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1.  An Electron Paramagnetic Resonance Spectroscopic Study of Copper Hopping in Doped Bis(L-histidinato)cadmium Dihydrate 
The journal of physical chemistry. A  2013;117(16):3414-3427.
Electron Paramagnetic Resonance (EPR) spectroscopy was used to study Cu(II) dynamic behavior in a doped biological model crystal; bis(L-histidinato)cadmium dihydrate, in order to gain better insight into copper site stability in metalloproteins. Temperature dependent changes in the low temperature X-band EPR spectra became visible around 100 K and continued up to room temperature. The measured 298 K g-tensor (principal values: 2.17, 2.16, 2.07) and copper hyperfine coupling tensor (principal values: −260, − 190, −37 MHz) were similar to the average of the 77 K tensor values pertaining to two neighboring histidine binding sites. The observed temperature dependence was interpreted using Anderson’s theory of motional narrowing, where the magnetic parameters for the different states are averaged as the copper rapidly hops between sites. The EPR pattern was also found to undergo a sharp sigmoidal-shaped, temperature dependent conversion between two species with a critical temperature Tc ≈ 160 K. The species below Tc hops between the two low temperature site patterns, and the one above Tc represents an average of the molecular spin Hamiltonian coupling tensors of the two 77 K sites. In addition, the low and high temperature species hop between one another, contributing to the dynamic averaging. Spectral simulations using this 4-state model determined a hop rate between the two low temperature sites νh4 = 4.5 × 108 s−1 and between the low and high temperature states νh2 = 1.7 × 108 s−1 at 160 K. An Arrhenius relationship of hop rate and temperature gave energy barriers of ΔE4 = 389 cm−1 and ΔE2 = 656 cm−1 between the two low temperature sites, and between the low and high temperature states, respectively.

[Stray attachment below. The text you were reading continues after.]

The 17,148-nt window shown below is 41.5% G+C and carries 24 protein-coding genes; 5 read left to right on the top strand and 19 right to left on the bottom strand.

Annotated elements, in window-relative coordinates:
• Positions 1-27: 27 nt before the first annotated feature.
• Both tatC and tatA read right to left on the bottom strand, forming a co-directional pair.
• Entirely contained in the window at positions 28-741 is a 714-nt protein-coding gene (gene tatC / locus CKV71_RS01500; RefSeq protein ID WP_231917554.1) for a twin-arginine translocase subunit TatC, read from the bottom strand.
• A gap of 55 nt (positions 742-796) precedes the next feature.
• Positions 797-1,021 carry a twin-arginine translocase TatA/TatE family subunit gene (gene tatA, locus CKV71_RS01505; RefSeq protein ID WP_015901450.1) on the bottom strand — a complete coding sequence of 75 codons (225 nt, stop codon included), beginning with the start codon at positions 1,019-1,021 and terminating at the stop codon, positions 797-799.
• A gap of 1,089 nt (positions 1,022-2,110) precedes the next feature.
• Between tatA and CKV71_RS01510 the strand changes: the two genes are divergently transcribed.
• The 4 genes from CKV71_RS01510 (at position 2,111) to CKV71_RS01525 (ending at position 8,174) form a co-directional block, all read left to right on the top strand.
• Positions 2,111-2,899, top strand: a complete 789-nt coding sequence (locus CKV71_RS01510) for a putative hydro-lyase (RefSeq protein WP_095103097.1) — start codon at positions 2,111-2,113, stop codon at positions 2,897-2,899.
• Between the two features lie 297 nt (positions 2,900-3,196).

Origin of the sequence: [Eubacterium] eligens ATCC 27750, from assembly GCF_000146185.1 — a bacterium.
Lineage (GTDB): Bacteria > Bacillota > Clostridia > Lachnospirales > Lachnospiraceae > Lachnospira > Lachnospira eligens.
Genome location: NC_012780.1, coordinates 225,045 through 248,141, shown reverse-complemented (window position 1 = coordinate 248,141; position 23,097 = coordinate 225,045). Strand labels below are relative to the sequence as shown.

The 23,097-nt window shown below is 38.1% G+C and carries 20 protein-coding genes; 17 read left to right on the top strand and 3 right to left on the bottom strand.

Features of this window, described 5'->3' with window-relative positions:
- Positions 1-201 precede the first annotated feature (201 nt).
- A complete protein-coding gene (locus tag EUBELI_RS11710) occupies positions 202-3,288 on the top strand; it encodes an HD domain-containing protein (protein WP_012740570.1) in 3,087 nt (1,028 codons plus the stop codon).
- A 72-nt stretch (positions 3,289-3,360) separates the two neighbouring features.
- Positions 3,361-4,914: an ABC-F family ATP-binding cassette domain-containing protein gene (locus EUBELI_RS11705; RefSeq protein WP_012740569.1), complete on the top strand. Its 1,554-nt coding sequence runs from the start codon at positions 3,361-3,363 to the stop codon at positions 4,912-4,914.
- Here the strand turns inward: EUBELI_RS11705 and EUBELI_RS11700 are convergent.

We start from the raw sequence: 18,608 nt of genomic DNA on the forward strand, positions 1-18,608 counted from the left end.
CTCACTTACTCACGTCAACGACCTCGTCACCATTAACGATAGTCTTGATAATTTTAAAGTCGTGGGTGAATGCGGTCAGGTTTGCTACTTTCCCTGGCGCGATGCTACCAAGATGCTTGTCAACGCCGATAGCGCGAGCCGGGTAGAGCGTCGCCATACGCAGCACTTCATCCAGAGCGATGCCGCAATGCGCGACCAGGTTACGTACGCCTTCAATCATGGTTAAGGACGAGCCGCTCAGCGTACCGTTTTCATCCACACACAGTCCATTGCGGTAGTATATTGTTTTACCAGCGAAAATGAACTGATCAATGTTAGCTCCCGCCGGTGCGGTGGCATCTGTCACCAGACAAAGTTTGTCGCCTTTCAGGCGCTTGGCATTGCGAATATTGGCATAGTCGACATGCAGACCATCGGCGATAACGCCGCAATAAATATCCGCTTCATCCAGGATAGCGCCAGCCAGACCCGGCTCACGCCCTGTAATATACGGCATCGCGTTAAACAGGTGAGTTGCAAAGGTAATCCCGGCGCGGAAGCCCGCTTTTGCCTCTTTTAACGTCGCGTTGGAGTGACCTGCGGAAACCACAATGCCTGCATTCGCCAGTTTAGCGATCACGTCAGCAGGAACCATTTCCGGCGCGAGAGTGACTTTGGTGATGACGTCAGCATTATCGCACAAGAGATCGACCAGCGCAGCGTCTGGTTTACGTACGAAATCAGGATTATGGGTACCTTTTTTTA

PMCID: PMC3740127  PMID: 23530765
Anderson; Arrhenius; dynamics; temperature; histidine; crystal; structure; rate; energy
2.  Structure of the catalytic chain of Methanococcus jannaschii aspartate transcarbamoylase in a hexagonal crystal form: insights into the path of carbamoyl phosphate to the active site of the enzyme 
The structure of the catalytic chain of Methanococcus jannaschii aspartate transcarbamoylase has been determined in a hexagonal crystal form and gives insight into the possible paths that the substrate carbamoyl phosphate may follow to reach the active site during catalysis.
Crystals of the catalytic chain of Methanococcus jannaschii aspartate trans­carbamoylase (ATCase) grew in the presence of the regulatory chain in the hexagonal space group P6322, with one monomer per asymmetric unit. This is the first time that crystals with only one monomer in the asymmetric unit have been obtained; all known structures of the catalytic subunit contain several crystallographically independent monomers. The symmetry-related chains form the staggered dimer of trimers observed in the other known structures of the catalytic subunit. The central channel of the catalytic subunit contains a sulfate ion and a K+ ion as well as a glycerol molecule at its entrance. It is possible that it is involved in channeling carbamoyl phosphate (CP) to the active site of the enzyme. A second sulfate ion near Arg164 is near the second CP position in the wild-type Escherichia coli ATCase structure complexed with CP. It is suggested that this position may also be in the path that CP takes when binding to the active site in a partial diffusion process at 310 K. Additional biochemical studies of carbamoylation and the molecular organization of this enzyme in M. janna­schii will provide further insight into these points.
PMCID: PMC3374506  PMID: 22691781
aspartate transcarbamoylase; Methanococcus jannaschii; catalytic chain; enzyme mechanisms; protein structure-function
3.  Aspects of Structure and Bonding in Copper-Amino Acid Complexes Revealed by Single Crystal EPR/ENDOR Spectroscopy and Density Functional Calculations 
The journal of physical chemistry. A  2009;113(19):5700-5709.